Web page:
Five Benefits of a Roth IRA

Various benefits exist for persons saving for retirement using traditional IRA to convert their traditional Individual Retirement Arrangement to Roth IRA. From the year 2010, restrictions for converting a traditional IRA to a Roth IRA were eliminated. There are many compelling benefits of a Roth IRA the biggest being the tax considerations.

Benefits of a Roth IRA

Tax Free withdrawals

All contributions to a Roth IRA can be withdrawn tax free at any time based on meeting specific criteria. This is different from traditional IRA where withdrawals are treated as ordinary income and are taxed.

Another advantage of the Roth IRA is that the contributions to an IRA scheme can be done even when the owner also participates in another qualified retirement scheme such as the 401(k). The contributions are usually acceptable in traditional IRA but are not excused from taxation.

Roth IRA distributions normally don’t increase the Adjusted Gross Income of retiree meaning that these distributions are free from income tax deductions while at the same time increasing the marginal income tax bracket of the individual. Distributions from traditional IRA are considered as income and so attract tax and can cause the gross income to be taxed in a higher marginal tax bracket.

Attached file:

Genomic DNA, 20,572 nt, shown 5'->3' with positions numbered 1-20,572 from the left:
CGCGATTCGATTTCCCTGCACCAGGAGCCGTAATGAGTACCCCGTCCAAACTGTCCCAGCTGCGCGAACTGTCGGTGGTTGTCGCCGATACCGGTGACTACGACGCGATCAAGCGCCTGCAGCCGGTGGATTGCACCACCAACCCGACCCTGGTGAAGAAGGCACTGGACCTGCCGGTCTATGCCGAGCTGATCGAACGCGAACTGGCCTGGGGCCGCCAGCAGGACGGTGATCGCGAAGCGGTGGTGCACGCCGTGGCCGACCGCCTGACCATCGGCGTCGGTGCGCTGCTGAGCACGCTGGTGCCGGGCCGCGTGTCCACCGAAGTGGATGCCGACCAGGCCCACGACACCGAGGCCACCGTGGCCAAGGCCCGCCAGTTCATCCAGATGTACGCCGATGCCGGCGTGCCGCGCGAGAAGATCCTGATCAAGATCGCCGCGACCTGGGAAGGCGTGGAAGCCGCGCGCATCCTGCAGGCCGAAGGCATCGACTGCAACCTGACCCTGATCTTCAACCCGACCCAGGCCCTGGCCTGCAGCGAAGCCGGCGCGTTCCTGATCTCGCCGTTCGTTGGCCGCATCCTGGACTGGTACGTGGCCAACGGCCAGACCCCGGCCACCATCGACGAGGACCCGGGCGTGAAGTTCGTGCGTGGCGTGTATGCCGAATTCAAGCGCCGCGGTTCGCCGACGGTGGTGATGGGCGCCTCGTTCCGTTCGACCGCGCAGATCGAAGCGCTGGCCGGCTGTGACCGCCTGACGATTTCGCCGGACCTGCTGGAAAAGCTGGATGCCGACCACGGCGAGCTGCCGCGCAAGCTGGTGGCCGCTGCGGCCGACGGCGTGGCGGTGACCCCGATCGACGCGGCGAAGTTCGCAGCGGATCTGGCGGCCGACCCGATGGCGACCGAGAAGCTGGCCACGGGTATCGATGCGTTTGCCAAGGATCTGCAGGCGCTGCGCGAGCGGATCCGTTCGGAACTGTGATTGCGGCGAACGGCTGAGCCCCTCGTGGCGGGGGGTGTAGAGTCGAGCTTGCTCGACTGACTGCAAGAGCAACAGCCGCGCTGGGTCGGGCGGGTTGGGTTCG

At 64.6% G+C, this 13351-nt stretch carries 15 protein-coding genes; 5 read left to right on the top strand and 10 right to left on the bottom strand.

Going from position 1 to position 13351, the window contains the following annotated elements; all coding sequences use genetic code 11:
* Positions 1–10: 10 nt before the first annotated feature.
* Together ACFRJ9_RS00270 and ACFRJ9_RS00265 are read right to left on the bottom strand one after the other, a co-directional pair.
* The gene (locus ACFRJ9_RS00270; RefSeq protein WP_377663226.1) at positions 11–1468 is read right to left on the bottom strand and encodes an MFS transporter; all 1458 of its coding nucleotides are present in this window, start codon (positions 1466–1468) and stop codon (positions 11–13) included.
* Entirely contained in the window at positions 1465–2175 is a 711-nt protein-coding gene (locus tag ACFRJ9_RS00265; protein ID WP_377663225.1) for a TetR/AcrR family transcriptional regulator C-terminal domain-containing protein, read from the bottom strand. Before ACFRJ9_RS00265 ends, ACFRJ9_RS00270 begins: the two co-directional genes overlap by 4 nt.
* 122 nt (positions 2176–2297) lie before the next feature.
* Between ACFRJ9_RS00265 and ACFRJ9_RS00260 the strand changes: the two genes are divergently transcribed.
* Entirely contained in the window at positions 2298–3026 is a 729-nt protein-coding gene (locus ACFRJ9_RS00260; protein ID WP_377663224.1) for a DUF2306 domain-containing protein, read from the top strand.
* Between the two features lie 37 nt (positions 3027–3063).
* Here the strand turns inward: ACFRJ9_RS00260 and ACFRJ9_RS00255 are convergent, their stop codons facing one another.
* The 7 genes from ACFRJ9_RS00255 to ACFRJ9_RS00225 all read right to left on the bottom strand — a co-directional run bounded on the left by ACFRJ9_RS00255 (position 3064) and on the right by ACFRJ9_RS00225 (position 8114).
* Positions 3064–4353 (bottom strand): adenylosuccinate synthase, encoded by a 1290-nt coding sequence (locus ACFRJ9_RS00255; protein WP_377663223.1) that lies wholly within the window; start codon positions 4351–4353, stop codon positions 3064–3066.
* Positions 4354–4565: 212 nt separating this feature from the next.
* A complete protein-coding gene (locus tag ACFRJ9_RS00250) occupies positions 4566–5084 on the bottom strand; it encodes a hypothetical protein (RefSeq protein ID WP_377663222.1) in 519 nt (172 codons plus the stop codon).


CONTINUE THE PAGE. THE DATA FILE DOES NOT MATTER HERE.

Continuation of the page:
When the traditional IRA is converted to Roth IRA, the available money is available for withdrawal up to the total amount converted without incurring a penalty. This is possible as long as the five years seasoning period has passed for the converted funds.

Not only can the Roth IRA be transferred on to the heirs, but additionally, if the Roth IRA owner passes on, the spouse becomes the sole beneficiary of both the Roth IRA, even though the spouse owns a separate Roth IRA. The spouse is also allowed to convert the two Roth IRAs with no penalty.

No Tax Rate Hikes

Many people are worried that the financial woes in the United States can result in forced raise taxes. The Roth IRA allows retirees to enjoy prevailing tax rates at the time of the application of the Roth IRA. If taxes are raised in the future, the Roth IRA would not be affected as only the initial investment will be taxed.

Finally, for estates that are large enough to be considered for estate taxes, a Roth IRA can reduce the estate taxes because the tax dollars have been subtracted. This is different for a traditional IRA that is valued at the pre-tax level for estate tax.